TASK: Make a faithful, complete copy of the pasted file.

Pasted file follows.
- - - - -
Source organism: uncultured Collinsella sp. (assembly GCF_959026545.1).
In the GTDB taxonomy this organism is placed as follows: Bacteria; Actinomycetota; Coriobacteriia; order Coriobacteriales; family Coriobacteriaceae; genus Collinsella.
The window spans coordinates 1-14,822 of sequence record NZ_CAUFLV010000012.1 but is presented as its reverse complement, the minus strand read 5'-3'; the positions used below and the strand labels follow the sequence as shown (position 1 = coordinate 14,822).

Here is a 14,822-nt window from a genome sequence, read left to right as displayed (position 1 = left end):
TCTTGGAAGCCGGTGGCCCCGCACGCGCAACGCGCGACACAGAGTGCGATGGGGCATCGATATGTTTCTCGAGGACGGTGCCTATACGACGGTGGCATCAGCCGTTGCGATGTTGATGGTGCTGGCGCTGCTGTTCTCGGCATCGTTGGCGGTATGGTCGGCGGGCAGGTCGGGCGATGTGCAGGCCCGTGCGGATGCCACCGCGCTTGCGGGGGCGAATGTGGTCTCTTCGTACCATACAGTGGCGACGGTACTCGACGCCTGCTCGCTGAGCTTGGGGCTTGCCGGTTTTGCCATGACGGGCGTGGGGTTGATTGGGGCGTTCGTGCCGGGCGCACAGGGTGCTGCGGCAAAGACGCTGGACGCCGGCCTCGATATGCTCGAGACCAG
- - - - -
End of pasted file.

Source organism: uncultured Collinsella sp. (assembly GCF_959026545.1).
In the GTDB taxonomy this organism is placed as follows: Bacteria; Actinomycetota; Coriobacteriia; order Coriobacteriales; family Coriobacteriaceae; genus Collinsella.
The window spans coordinates 1-14,822 of sequence record NZ_CAUFLV010000012.1 but is presented as its reverse complement, the minus strand read 5'-3'; the positions used below and the strand labels follow the sequence as shown (position 1 = coordinate 14,822).

Here is a 14,822-nt window from a genome sequence, read left to right as displayed (position 1 = left end):
TCTTGGAAGCCGGTGGCCCCGCACGCGCAACGCGCGACACAGAGTGCGATGGGGCATCGATATGTTTCTCGAGGACGGTGCCTATACGACGGTGGCATCAGCCGTTGCGATGTTGATGGTGCTGGCGCTGCTGTTCTCGGCATCGTTGGCGGTATGGTCGGCGGGCAGGTCGGGCGATGTGCAGGCCCGTGCGGATGCCACCGCGCTTGCGGGGGCGAATGTGGTCTCTTCGTACCATACAGTGGCGACGGTACTCGACGCCTGCTCGCTGAGCTTGGGGCTTGCCGGTTTTGCCATGACGGGCGTGGGGTTGATTGGGGCGTTCGTGCCGGGCGCACAGGGTGCTGCGGCAAAGACGCTGGACGCCGGCCTCGATATGCTCGAGACCAG